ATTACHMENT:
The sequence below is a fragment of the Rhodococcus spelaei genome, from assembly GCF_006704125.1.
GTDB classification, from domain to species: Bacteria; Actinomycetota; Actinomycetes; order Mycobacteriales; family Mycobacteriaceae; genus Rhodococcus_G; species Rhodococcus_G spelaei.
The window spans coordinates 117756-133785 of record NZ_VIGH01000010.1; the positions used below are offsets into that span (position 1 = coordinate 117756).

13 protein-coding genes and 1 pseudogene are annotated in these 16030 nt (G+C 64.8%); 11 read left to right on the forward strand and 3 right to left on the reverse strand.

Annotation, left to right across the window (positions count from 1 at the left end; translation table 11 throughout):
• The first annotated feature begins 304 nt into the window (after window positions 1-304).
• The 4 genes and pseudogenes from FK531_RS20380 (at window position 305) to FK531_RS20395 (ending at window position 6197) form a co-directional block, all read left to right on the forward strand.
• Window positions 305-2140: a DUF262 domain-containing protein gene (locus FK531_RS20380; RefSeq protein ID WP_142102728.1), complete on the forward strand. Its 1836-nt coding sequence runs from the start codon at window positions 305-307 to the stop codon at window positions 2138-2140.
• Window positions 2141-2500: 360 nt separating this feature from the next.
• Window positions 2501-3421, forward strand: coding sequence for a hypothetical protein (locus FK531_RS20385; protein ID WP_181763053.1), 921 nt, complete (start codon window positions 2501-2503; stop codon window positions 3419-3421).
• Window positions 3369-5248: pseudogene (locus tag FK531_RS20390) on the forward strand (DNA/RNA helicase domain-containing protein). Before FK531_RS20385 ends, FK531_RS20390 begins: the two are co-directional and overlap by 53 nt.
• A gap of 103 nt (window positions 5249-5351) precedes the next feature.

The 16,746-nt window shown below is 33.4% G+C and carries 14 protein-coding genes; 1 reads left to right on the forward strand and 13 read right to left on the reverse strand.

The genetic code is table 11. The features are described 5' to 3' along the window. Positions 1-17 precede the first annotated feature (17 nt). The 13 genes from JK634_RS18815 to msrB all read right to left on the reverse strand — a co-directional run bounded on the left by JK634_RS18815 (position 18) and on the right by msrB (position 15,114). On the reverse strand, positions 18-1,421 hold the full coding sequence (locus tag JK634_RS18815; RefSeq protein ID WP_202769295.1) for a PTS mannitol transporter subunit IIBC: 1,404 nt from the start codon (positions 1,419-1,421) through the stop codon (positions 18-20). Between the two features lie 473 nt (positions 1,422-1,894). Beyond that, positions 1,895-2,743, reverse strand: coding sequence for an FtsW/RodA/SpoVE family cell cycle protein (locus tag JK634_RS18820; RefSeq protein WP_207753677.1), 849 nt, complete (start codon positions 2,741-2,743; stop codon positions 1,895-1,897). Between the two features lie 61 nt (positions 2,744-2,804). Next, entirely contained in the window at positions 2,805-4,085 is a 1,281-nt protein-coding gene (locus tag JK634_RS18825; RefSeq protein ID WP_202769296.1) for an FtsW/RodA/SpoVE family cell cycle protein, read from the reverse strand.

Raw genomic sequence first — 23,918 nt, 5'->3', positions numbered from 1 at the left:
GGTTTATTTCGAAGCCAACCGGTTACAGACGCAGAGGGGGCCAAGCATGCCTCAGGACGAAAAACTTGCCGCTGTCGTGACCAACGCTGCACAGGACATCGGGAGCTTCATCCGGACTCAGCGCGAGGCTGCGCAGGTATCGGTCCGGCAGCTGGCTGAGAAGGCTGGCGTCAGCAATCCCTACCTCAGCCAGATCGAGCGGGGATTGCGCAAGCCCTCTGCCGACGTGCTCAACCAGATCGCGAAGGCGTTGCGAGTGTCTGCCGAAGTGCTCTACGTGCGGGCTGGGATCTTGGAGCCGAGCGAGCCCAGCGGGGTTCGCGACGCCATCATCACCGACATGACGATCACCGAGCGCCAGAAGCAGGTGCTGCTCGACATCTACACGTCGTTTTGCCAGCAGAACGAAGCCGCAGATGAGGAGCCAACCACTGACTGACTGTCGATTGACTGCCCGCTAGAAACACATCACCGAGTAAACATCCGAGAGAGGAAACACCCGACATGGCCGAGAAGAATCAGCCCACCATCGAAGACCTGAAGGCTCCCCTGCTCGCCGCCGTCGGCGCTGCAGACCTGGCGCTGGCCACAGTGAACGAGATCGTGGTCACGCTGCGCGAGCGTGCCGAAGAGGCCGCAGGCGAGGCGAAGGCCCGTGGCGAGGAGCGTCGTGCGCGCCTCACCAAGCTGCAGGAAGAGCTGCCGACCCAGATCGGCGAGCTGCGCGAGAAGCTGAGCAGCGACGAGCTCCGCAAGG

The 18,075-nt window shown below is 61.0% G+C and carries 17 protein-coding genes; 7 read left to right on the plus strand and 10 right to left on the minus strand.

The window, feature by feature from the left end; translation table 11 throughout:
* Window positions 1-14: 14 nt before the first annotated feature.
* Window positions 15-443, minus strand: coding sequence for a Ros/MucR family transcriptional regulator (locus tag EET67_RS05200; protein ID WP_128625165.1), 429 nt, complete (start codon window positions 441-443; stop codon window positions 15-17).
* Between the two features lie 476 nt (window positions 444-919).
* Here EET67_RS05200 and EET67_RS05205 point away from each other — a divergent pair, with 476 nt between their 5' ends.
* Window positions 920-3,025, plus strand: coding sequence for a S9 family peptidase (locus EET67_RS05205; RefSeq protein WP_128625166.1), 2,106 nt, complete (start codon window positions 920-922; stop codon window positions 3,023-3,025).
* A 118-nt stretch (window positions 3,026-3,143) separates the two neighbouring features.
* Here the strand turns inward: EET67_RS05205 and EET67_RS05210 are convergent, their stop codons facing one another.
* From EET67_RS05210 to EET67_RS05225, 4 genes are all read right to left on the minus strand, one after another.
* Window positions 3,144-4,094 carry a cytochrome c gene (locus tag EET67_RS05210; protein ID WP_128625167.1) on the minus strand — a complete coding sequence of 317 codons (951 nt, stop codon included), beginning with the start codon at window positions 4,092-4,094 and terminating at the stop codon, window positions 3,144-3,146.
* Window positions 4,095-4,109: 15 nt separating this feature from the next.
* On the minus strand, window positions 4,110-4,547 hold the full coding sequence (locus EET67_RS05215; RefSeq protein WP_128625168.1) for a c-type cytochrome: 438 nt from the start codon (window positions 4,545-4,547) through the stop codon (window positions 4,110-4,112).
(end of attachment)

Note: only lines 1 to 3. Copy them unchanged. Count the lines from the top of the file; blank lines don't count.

The sequence below is a fragment of the Rhodococcus spelaei genome, from assembly GCF_006704125.1.
GTDB classification, from domain to species: Bacteria; Actinomycetota; Actinomycetes; order Mycobacteriales; family Mycobacteriaceae; genus Rhodococcus_G; species Rhodococcus_G spelaei.
The window spans coordinates 117756-133785 of record NZ_VIGH01000010.1; the positions used below are offsets into that span (position 1 = coordinate 117756).